Monday, 15 May 2017
Everyone loves a bargain, here is your chance to get one yourself. You can save a tenner when you pre - order and secure the new 2017 Concise catalogue.
It will will be published at the end of May and delivered to you soon after. The retail cost of the publication is normally £37.95. If you use the pre-order option then the price is just £27.95. First class postage to a UK address is £4.60. Airmail to Europe £7.95 and the USA is £14.25
According to this website which is making the offer. The 2017 edition has been extensively updated with all prices reviewed and revised in line with current market trends. ( NOTE* We all know these are greatly over priced by Gibbons)
As usual it has priced listings of definitive stamps and commemoratives, regionals, postage dues, departmental officials, postal fiscals, errors, first day covers, booklets. Specimens and post office Smilers sheets are also included.
A commemorative design index is included and a straightforward listing of Post Office Telegraph stamps, based on listings in the GB Specialised Catalogue, It also suggests that it includes major errors and specimens.
A helpful table is said to have been added which provides an easy reference guide for collectors of the popular source and date codes on the security series of Machins.
Listings are complete from May 1840 to March 2017.
Wednesday, 3 May 2017
I sometimes bid on and maybe occasionally win and pick up a bargain on eBay. This is a booklet that caught my eye this week. A booklet that I had not seen before (or knew existed). It is a 50p vending booklet from 1978 with a difference.
What is unusual with this is the missing colour ( bistre – yellow) from the cover. I have no idea what the value of this piece is but the seller indicates that it is somewhere in the region of £60.00.
Understandingly this lot created quite bit of interest and fetched more than I was prepared to pay. The final price after a little frantic bidding was £18.99. I do not envisage another on line for sale anytime soon, so, perhaps I should have gone a little higher than my measly maximum of £17.99. Oh well, win some lose some as they say !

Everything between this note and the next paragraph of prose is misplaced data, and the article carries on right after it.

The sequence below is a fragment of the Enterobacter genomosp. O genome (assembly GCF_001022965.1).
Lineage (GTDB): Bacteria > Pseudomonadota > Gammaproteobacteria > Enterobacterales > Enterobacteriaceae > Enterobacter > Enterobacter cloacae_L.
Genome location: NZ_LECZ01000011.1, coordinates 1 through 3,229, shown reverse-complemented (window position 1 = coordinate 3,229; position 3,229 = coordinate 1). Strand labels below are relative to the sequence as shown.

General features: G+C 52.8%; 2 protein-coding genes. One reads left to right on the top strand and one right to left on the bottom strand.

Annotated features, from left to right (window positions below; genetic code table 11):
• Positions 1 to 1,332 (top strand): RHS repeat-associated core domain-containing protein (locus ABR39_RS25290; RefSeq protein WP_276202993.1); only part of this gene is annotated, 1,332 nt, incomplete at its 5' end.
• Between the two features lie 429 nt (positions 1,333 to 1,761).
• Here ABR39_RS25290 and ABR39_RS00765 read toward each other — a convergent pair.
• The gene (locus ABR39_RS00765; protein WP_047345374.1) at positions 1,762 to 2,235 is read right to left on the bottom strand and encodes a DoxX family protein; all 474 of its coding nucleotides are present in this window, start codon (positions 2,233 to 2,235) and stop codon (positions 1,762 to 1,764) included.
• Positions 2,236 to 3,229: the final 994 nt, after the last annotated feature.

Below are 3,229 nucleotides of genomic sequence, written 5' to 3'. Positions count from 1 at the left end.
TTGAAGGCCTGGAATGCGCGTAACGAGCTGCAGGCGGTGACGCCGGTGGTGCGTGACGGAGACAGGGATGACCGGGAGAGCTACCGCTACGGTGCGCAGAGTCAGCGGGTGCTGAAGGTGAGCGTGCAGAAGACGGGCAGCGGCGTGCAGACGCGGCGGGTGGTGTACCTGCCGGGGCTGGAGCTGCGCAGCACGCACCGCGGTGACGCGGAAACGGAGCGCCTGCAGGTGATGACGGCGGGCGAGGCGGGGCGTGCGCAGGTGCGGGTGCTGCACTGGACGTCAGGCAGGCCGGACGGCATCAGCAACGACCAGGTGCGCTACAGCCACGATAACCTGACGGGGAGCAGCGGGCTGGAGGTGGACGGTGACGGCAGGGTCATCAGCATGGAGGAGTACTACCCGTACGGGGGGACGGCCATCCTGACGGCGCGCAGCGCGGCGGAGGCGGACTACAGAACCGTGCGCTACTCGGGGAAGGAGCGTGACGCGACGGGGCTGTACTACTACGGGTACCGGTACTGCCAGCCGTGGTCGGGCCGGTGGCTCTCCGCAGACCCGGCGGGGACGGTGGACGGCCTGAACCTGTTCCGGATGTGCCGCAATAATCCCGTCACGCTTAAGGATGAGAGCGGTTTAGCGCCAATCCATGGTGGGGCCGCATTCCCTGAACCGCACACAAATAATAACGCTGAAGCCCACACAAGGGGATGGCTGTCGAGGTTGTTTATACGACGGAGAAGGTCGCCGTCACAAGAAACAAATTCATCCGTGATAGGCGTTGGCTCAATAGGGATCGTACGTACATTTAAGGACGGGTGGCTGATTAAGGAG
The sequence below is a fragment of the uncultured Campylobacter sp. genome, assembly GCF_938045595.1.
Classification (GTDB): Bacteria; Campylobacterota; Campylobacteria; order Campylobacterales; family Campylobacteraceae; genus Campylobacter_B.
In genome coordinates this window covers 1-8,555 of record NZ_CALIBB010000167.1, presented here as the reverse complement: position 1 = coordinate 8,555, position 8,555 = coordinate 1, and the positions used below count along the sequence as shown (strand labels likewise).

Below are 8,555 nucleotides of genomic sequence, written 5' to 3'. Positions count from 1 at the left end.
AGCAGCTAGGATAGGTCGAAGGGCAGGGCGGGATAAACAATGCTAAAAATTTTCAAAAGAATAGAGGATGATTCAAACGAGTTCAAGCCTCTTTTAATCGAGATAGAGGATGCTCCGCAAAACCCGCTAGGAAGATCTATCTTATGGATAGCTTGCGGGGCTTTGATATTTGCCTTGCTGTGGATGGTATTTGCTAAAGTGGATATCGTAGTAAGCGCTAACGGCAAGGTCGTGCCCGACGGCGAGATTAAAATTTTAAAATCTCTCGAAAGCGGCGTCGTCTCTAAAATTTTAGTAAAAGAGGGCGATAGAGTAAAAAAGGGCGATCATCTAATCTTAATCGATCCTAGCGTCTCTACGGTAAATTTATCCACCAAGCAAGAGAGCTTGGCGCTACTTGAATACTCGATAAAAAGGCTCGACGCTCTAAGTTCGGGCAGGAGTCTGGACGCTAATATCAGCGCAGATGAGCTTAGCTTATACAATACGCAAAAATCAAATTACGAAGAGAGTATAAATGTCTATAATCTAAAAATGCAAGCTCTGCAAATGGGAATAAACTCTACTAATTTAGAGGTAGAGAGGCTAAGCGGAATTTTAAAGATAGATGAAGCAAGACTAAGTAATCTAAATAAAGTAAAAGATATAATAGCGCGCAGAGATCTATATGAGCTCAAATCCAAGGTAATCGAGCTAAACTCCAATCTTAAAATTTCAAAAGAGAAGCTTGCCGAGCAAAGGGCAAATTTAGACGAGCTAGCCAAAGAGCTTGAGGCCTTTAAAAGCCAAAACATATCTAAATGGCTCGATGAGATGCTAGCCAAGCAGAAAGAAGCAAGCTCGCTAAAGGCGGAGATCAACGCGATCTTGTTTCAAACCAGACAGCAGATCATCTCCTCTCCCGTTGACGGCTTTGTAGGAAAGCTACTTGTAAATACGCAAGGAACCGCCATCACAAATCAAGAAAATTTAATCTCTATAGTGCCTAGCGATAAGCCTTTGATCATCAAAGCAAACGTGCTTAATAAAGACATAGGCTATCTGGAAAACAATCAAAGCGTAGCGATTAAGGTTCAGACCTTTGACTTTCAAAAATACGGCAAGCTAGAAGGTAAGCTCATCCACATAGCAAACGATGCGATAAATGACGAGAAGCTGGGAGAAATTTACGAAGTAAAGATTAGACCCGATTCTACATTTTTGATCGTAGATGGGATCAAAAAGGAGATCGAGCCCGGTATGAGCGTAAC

Since I wrote this Brian Morris has informed me that this is actually a dry print. If you click on and enlarge the photo, look closely you can just see the yellow dots on the newsmans clothing, the shadow near the front right tyre and on the bonnet ( hood for our US friends) is also visable. Many thanks Brian for your input. (see comments)
The design by the way is number one of a series of six illustrations by artist John Ireland depicting commercial vehicles printed by Harrison & Sons
Sunday, 23 April 2017
For my last Great Britain columns for Linn's Stamp News, I decided to go out with a bang and summarize the history of the Machins in a format that would be accessible by Linn's readers. The main problem was how to organize it.
I quickly decided that a chronological organization would not work. There would be too many topics that appeared at various times, and it would be very hard for the reader to keep track of what was happening.
Instead, I chose to organize it by topic. I started with an introduction that I hoped would catch the reader's attention enough to want to continue reading. (You can tell me if you think I succeeded in the comments.) Then I continued with various topics: colors, fonts, currency change and non-denominated stamps, etc.
There's still some back-and-forth where I had to reference a topic that I covered previously or one that was covered later. Overall, though, I think it came out pretty well.
Those of you who are reading this blog probably won't learn much if anything new from the column, but I hope you'll take a look at it and at least read part of it. If you have any comments about it, please add them to this blog entry.
The first of the three parts was published a couple of days ago and is available on the Linn's web site. I don't know when the others will be published. It may be as much as month between each part. I'll post a link to the subsequent parts after they appear.
I am pleased that the editor, Donna Houseman, chose to highlight my column. I'm also pleased that Linn's has adopted a new format for their web site that places the illustrations within the text, as well as at the top. This makes it much easier to follow.
Many collectors no doubt have a simplified collection of Machins as part of a general Great Britain collection. I hope that these columns encourage those collectors to look more carefully at their Machins and perhaps expand their Machins beyond what they have so far. And maybe it will stimulate a few readers to start a Machin collection, in spite of the sheer volume of stamps.